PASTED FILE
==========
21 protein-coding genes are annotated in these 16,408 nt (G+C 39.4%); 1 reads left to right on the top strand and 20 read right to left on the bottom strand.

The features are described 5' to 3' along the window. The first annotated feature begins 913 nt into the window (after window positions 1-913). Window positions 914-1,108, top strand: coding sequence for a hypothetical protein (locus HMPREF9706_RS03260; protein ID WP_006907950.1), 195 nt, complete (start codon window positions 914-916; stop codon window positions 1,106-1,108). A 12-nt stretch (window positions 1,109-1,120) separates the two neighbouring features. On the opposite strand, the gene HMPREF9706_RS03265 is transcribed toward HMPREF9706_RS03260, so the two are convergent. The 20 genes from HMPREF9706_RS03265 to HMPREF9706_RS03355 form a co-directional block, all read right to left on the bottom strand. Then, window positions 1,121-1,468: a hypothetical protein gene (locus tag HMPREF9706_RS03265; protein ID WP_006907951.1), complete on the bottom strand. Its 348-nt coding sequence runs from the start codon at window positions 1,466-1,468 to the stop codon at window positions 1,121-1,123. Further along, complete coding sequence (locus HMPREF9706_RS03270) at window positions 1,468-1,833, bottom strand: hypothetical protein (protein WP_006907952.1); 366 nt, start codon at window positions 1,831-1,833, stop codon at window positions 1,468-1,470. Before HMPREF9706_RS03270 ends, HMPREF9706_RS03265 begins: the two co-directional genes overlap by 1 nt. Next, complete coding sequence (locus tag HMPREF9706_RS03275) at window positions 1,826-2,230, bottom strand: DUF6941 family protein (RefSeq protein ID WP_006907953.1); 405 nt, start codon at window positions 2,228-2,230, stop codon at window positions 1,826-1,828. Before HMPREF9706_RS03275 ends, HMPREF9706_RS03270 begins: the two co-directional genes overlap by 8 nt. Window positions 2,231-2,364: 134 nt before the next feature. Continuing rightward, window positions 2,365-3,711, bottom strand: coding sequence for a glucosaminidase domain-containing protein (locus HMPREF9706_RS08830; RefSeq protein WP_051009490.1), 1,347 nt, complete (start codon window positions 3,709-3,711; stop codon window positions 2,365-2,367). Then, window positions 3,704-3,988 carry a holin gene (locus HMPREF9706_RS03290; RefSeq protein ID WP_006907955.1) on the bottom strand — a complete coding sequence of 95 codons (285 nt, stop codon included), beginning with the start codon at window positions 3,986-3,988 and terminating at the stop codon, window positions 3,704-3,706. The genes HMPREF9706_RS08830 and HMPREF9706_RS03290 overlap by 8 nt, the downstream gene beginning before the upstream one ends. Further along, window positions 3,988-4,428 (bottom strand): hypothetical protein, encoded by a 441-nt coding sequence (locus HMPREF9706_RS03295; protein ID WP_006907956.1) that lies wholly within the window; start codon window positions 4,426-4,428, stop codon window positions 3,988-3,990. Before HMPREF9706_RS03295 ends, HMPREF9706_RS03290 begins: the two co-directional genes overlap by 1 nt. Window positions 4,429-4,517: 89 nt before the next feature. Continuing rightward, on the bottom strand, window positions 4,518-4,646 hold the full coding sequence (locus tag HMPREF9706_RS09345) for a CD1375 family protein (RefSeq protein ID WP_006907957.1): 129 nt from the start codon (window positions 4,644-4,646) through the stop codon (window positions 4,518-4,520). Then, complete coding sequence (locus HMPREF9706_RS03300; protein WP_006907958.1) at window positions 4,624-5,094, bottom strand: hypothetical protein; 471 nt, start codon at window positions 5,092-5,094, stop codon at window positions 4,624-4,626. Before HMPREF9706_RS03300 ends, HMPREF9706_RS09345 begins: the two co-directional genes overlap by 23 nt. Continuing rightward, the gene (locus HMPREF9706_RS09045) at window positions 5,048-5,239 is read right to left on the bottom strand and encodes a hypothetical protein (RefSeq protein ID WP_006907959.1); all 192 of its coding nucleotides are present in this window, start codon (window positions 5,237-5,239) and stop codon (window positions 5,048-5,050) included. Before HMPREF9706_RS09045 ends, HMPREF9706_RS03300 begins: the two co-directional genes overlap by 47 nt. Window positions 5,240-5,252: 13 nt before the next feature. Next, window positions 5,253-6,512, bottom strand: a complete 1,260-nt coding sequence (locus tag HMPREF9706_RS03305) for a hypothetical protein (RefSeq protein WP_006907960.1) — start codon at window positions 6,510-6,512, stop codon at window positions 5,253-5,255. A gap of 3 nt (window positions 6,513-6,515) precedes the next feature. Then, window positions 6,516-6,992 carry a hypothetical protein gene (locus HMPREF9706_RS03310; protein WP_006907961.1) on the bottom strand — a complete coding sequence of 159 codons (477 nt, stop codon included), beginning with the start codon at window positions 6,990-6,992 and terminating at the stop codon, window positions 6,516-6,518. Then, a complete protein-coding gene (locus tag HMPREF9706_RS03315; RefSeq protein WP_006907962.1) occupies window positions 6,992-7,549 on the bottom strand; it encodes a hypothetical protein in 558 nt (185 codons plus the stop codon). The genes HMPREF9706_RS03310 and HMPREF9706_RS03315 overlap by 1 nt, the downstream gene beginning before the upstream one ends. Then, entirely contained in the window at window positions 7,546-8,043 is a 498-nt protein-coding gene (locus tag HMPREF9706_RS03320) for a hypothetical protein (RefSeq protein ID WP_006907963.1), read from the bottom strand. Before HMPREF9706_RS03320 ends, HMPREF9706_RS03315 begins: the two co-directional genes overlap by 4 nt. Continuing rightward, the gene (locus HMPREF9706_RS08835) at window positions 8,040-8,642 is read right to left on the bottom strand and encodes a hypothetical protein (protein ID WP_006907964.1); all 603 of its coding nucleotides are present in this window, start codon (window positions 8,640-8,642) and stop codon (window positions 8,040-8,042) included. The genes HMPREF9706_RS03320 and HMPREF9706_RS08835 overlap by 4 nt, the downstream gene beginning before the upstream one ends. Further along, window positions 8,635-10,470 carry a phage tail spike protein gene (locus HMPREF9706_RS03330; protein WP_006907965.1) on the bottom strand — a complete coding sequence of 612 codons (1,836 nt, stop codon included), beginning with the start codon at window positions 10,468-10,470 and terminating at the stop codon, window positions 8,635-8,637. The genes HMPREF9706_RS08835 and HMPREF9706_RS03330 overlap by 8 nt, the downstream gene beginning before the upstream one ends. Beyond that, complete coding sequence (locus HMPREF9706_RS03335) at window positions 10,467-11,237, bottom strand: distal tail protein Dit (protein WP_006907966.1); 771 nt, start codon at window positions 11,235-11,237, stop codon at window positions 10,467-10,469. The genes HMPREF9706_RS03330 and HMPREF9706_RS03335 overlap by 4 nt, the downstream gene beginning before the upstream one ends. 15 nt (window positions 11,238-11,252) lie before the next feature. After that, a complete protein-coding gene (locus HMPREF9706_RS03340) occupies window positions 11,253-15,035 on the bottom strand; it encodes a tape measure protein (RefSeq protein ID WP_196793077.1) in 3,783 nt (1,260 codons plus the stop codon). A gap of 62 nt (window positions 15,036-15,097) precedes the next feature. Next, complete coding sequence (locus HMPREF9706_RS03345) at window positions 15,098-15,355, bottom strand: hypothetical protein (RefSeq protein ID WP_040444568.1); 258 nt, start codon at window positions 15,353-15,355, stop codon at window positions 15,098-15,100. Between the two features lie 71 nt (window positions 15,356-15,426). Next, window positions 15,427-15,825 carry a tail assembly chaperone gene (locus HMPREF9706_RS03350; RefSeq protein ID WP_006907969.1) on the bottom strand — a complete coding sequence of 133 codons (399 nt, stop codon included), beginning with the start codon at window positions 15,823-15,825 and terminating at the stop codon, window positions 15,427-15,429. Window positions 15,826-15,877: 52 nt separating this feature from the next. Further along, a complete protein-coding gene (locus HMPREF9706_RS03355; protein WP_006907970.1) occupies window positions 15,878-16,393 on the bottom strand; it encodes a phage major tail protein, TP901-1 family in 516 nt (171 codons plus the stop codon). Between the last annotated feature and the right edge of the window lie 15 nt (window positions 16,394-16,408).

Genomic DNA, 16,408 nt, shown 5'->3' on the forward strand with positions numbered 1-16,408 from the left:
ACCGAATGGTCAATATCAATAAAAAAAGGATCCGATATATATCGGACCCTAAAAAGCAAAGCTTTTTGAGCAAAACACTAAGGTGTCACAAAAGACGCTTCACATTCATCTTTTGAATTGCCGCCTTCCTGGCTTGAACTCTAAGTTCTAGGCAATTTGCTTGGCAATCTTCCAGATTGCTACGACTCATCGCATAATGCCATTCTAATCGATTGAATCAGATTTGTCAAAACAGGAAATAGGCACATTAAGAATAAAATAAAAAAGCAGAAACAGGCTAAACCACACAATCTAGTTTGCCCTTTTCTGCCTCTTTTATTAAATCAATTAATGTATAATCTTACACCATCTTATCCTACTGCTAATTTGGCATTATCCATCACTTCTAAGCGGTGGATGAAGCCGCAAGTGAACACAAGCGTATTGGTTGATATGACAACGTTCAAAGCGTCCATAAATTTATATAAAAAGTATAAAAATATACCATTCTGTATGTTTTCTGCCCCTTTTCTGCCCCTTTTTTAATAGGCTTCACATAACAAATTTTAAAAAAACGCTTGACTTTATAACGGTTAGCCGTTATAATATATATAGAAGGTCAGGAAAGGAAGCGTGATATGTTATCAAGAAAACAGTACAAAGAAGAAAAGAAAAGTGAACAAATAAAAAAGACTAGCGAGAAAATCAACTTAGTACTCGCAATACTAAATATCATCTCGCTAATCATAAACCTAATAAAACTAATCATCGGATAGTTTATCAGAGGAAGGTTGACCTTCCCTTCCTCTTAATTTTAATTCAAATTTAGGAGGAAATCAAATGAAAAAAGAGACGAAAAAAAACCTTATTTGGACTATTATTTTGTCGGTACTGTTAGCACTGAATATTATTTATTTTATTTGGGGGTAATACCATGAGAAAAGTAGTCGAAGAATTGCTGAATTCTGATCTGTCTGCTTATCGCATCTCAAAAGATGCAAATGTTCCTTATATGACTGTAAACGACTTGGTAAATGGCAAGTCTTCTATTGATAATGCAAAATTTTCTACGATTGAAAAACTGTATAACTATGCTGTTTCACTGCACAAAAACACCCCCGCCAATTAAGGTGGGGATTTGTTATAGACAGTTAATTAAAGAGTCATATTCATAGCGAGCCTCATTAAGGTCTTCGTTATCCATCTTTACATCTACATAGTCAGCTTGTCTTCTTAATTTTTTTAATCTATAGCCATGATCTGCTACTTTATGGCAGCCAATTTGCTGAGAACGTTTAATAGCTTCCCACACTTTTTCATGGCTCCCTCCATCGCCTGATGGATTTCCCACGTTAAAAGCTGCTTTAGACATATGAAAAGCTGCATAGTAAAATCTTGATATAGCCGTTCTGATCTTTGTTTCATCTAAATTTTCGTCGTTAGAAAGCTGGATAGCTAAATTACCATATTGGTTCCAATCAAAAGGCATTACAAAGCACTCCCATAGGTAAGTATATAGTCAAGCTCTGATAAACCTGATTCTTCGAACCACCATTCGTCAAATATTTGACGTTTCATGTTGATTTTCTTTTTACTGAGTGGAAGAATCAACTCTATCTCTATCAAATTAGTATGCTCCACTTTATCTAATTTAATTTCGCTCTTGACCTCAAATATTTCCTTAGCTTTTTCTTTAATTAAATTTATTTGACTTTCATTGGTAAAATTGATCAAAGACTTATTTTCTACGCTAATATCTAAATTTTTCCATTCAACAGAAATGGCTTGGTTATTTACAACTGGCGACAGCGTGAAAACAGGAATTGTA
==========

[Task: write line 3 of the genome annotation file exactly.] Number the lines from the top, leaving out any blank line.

Genomic DNA, 16,408 nt, shown 5'->3' on the forward strand with positions numbered 1-16,408 from the left: